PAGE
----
The U.S. sent its first official delegation to a ceremony marking the 65th anniversary of the August 6, 1945 atomic bombing of Hiroshima last month, but I have my own story about how another group of Americans reacted to the cataclysmic and horrifying devastation caused by the first nuclear weapon unleashed against a civilian population.
It was 14 years ago, on June 12, 1996, a day every bit as hot and humid as in Washington, and I was finishing up a 10-day speaking tour that had taken me from one end of Japan to the other when I encountered a group of some 60 young Americans who, like me, were visiting Hiroshima for the first time.
They were Marines from the Third Marine Expeditionary Force who had just arrived in Japan for a one-year tour of duty at the nearby Iwakuni Marine Base. They were wholesome-looking young men and women I met at the Hiroshima Peace Memorial museum at the epicenter of the explosion that killed some 140,000 people three days before a second atomic bomb killed some 80,000 people at Nagasaki.
I asked one of them, a young woman, for her impression of what we had just seen. "It makes me very sad," she replied. Then I noticed one of her male comrades writing a message in the book where visitors were invited to offer their comments. Being a nosy journalist, I waited until he left and then copied down his words.
"Peace is not a thing to achieve through treaties or governments," he wrote in uneven penmanship. "The city and people of Hiroshima have the deepest soul and biggest heart possible. Thank you for showing the world what peace means."
I had met dozens of Japanese from all walks of life during my visit to Japan and had heard many different opinions and concerns about U.S.-Japanese relations. But it was my encounter with the young Marines at the A-Bomb Dome that made the greatest impression on me.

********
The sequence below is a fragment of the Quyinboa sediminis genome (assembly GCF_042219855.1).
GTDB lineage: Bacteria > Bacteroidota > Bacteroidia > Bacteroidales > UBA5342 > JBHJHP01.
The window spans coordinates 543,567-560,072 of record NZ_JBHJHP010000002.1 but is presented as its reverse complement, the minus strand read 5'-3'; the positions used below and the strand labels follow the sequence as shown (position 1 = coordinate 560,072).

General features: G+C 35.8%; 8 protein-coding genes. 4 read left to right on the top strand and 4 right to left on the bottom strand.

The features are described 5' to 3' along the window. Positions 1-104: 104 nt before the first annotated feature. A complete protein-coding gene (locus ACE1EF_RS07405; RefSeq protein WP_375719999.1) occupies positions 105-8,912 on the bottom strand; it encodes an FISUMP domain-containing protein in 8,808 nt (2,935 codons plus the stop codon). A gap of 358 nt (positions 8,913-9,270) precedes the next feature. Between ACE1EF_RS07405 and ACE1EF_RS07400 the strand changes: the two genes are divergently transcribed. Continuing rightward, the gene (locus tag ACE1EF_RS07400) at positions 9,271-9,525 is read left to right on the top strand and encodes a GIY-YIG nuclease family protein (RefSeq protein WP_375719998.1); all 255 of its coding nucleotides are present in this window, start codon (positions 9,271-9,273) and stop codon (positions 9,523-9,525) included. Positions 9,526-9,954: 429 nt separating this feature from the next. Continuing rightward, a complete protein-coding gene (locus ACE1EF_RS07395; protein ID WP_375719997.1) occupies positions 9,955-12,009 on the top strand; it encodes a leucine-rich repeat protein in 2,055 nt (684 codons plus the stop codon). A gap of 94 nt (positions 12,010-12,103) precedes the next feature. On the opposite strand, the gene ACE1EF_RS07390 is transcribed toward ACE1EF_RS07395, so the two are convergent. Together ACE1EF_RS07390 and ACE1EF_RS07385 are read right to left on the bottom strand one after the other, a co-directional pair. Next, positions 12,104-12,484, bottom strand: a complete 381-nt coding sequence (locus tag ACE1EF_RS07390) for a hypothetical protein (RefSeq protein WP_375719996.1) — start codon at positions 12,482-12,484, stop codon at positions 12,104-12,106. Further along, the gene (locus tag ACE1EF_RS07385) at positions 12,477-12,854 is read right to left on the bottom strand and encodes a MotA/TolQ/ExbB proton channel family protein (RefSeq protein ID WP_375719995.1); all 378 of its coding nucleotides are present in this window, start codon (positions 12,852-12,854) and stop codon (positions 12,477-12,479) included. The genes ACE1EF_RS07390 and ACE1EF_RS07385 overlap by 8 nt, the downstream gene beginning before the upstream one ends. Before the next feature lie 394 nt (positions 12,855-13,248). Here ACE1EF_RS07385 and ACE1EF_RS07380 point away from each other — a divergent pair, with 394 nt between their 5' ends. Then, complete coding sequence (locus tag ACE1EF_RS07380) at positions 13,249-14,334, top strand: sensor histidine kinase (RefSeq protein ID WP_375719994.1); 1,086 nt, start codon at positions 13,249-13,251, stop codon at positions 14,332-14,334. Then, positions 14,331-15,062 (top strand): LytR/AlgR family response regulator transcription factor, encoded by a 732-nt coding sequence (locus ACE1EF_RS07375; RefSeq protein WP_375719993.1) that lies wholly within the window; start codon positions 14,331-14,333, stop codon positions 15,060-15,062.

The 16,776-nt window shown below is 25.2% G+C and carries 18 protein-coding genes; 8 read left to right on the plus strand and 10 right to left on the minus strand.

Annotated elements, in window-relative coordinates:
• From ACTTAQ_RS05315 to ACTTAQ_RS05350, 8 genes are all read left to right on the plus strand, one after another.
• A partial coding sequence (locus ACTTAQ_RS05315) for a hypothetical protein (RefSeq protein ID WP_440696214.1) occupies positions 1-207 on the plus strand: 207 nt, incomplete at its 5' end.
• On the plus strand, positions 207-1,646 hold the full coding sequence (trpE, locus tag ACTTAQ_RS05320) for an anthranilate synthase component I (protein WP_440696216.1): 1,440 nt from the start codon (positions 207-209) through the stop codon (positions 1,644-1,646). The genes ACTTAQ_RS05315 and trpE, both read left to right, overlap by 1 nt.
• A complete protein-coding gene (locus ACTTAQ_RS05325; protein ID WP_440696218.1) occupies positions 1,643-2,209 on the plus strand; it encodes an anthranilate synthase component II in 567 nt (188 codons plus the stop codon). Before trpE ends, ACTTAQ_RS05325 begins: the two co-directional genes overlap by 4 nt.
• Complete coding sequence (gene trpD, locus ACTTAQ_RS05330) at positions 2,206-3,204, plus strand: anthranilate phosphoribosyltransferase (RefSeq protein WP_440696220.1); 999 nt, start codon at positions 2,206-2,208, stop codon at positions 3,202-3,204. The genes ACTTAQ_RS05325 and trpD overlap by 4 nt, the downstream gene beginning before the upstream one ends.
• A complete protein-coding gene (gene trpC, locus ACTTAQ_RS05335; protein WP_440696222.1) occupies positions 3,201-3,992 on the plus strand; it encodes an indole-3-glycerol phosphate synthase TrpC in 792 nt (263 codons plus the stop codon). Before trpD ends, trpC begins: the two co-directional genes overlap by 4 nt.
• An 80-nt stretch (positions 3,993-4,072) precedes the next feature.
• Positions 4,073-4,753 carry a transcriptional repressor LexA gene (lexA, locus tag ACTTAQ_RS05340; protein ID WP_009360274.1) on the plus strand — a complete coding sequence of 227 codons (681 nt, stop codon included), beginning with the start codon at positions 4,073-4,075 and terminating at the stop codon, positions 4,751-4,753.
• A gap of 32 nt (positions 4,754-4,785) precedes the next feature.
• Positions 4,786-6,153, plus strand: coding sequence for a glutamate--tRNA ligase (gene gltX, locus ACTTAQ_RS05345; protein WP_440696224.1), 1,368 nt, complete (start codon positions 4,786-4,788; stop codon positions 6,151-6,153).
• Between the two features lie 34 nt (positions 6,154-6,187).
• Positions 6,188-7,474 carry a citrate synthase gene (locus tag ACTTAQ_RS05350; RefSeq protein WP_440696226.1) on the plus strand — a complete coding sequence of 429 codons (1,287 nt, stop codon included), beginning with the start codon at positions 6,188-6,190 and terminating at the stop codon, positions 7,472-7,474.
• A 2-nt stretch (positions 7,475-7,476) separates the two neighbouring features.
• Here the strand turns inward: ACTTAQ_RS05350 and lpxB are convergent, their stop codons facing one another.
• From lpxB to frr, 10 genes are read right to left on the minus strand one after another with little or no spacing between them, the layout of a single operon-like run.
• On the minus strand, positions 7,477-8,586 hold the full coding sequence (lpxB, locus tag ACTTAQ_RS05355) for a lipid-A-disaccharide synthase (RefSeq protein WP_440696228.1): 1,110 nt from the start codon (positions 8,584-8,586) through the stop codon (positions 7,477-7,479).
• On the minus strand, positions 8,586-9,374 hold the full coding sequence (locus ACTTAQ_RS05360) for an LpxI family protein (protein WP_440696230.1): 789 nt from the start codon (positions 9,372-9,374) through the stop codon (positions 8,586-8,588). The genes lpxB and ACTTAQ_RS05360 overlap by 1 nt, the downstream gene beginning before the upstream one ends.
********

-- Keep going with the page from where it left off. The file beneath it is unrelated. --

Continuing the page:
As I wrote in The Hill on June 19, 1996, it was a time when many in Congress, and many other Americans and Japanese as well, were questioning the need for the nearly 50,000 U.S. military personnel based in Japan at the time. I observed that the young Marines were a reminder that America's military presence in Japan was essential to maintaining the stability and security that had made Japan's -- and most of Asia's -- great economic boom possible.
I noted that despite strains in the then-26-year-old U.S.-Japan security relationship, the American bases and facilities provided by the Japanese had enabled the U.S. to maintain its commitment to help keep the peace in an historically unstable region. I was flattered when the commandant of the U.S. Marines, Gen. Charles Krulak, wrote me a personal letter saying that he'd ordered my column to be reprinted at every Marine base in the world.
Now, however, more than 14 years later, it appears that U.S.-Japan relations are even more strained than they were at the time. The struggling government that took over in 2009 after ousting the entrenched Liberal Democrat Party that had been in power for 40 years is embroiled in a dispute over relocating the 8,000 Marines at the base in Futenma, Okinawa, which supplies troops and equipment to U.S. forces in Afghanistan.
This at a time when mainland China has surpassed Japan as the world's second largest economic power -- the Chinese were already the strongest military power in Asia after the U.S. -- while India and South Korea are challenging Japan's economic power, North Korea has become the most irrational member of the world's nuclear club, and we are once again bogged down in not one, but two wars in Asia.
I'm no expert on Asia, but after six trips to Japan, beginning with Vice President Walter Mondale's state visit in 1973 when I accompanied him as his press secretary, two speaking tours in 1996 and 2004 that took me from one end of Japan to the other, and a week-long journalists exchange program in June 2009, I think I know something about U.S.-Japanese relations.
If I were to write about U.S-Japan relations again, I would see no reason to change what I wrote in 1996, to wit:
"The Marines I met in Hiroshima know that they may be called upon to risk their lives to defend Japanese territory and American interests at the same time. But they also understand, in a way that most other Americans, and probably most members of Congress, don't, that failure to maintain a strong U.S. military presence in Asia is an invitation to the kind of regional conflict that could produce another Hiroshima."